Prompter by Peter Kristufek: Robert Coover's spirit enriches this lip-smackingly cynical satire in which a rundown town pulls Potemkin Village shenanigans to bamboozle visiting pan-European VIPS. A dignitary unwillingly gives a dopey speech that the titular prompter feeds him, drop by drop. Kristufek skewers shallow civic-mindedness. It's an excerpt from a longer work, and feels more like a fragment than some other excerpts in Best European Fiction 2010.

Compare/Contrast: Both tales involve deceit and secrets in a vexed milieu of multicultural cross-pollination. In King's story the initial problem of a curse sets the narrator down a path which reveals to him the horror of poverty and stymied financial mobility. In Kristufek's sketchy but entertaining excerpt, Potemkin Village chicanery and knee-jerk provincial pride form a thin cover over civic dilapidation. Also, there's an element of heightened style to both stories: King pays tribute to an archaic mode, leaving his familiar modern locutions behind, while Kristufek maintains a sneering drollery.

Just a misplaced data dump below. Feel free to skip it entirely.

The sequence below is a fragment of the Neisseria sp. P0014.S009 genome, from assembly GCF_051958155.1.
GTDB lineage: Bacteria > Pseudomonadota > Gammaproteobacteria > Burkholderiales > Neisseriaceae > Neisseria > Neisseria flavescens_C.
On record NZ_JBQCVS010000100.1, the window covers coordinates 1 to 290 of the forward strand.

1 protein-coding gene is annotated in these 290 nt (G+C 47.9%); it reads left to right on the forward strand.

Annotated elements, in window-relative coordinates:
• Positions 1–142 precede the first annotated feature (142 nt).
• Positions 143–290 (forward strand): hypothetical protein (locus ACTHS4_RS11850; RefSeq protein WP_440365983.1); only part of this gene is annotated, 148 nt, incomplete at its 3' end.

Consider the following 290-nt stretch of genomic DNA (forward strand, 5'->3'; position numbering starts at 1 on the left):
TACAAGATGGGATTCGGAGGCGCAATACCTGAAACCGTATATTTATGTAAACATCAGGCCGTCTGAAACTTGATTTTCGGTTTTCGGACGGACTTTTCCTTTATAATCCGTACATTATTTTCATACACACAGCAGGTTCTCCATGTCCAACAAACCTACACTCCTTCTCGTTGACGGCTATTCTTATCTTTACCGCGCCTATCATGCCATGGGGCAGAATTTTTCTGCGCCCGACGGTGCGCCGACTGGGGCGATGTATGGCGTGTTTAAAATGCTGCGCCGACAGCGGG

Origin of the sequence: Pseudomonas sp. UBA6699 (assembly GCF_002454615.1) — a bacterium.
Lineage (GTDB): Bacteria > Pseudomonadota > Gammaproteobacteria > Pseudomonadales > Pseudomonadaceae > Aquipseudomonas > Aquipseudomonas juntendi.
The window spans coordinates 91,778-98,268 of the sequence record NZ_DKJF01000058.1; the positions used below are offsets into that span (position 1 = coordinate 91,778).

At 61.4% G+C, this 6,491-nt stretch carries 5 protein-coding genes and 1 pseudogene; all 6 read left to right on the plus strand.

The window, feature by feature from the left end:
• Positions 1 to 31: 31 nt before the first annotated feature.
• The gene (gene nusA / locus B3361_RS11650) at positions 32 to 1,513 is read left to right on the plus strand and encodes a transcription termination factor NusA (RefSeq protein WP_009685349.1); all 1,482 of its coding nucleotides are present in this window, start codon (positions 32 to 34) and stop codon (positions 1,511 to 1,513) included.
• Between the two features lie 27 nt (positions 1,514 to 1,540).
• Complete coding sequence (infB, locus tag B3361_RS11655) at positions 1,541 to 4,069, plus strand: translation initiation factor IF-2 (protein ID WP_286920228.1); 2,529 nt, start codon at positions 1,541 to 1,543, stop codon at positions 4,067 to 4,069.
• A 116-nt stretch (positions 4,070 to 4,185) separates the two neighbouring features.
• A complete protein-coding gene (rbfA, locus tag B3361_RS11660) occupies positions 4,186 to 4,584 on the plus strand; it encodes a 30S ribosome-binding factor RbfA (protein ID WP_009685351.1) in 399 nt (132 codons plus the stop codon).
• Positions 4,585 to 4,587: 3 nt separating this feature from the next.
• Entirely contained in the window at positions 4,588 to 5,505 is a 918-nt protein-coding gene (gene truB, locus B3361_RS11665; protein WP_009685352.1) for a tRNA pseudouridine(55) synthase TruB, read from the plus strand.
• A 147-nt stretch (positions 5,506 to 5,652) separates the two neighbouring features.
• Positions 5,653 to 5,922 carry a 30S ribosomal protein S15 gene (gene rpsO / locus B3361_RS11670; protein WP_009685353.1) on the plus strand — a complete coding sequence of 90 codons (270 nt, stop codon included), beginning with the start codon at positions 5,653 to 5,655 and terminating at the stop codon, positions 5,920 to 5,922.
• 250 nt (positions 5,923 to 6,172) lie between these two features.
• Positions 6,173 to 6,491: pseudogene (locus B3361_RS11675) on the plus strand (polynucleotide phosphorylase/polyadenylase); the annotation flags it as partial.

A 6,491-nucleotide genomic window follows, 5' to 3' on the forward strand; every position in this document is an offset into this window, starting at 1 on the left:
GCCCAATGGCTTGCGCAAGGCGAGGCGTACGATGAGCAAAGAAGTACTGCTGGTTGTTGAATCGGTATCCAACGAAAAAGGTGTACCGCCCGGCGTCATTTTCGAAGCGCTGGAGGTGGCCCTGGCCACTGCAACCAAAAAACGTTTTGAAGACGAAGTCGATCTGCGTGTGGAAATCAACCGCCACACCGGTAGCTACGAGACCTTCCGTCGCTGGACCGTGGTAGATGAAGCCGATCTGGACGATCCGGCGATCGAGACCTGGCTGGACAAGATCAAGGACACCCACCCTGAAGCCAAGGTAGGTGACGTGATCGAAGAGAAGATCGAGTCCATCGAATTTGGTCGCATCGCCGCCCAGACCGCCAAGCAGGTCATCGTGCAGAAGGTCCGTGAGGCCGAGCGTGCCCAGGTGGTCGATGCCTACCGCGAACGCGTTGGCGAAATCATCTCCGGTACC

Verdict: I suspect that first-generation club tales are probably more intriguing, if less concerned for the poor, than King's overlong pastiche. I'd like to read more of Kristufek's whimsically snotty civic protest, but I hope in long form he's able to infuse his gags with a bit more depth than is presented in this sliver of his work.

At the Bureau by Steve Rasnic Tem Vs. Do You Understand? by Andrej Blatnik

At the Bureau by Steve Rasnic Tem: An office worker is creeped out by a mysterious figure lurking outside his door, so he goes to lurk outside the figure's office door; it's a Moebius strip. Heavy, man. Such gamesmanship can resonate in the hands of, say, Edgar Allen Poe or John Barth, both of whom have played similar Doppelganger games with far greater richness. Editor Charles Grant writes a wayward rough-drafty introduction; I had more fun poking holes in it than in reading this remedial story.

Do You Understand?
 by Andrej Blatnik: Flash fictions about (mostly failing) relationships. Stuckness, hopelessness. Also , in one vignette, transphobia, although it's not clear whether transphobia is being enacted or mocked, since the transphobic character is cheating on his wife with a person of uncertain cis-ness, and his unease simulates, without being, guilt.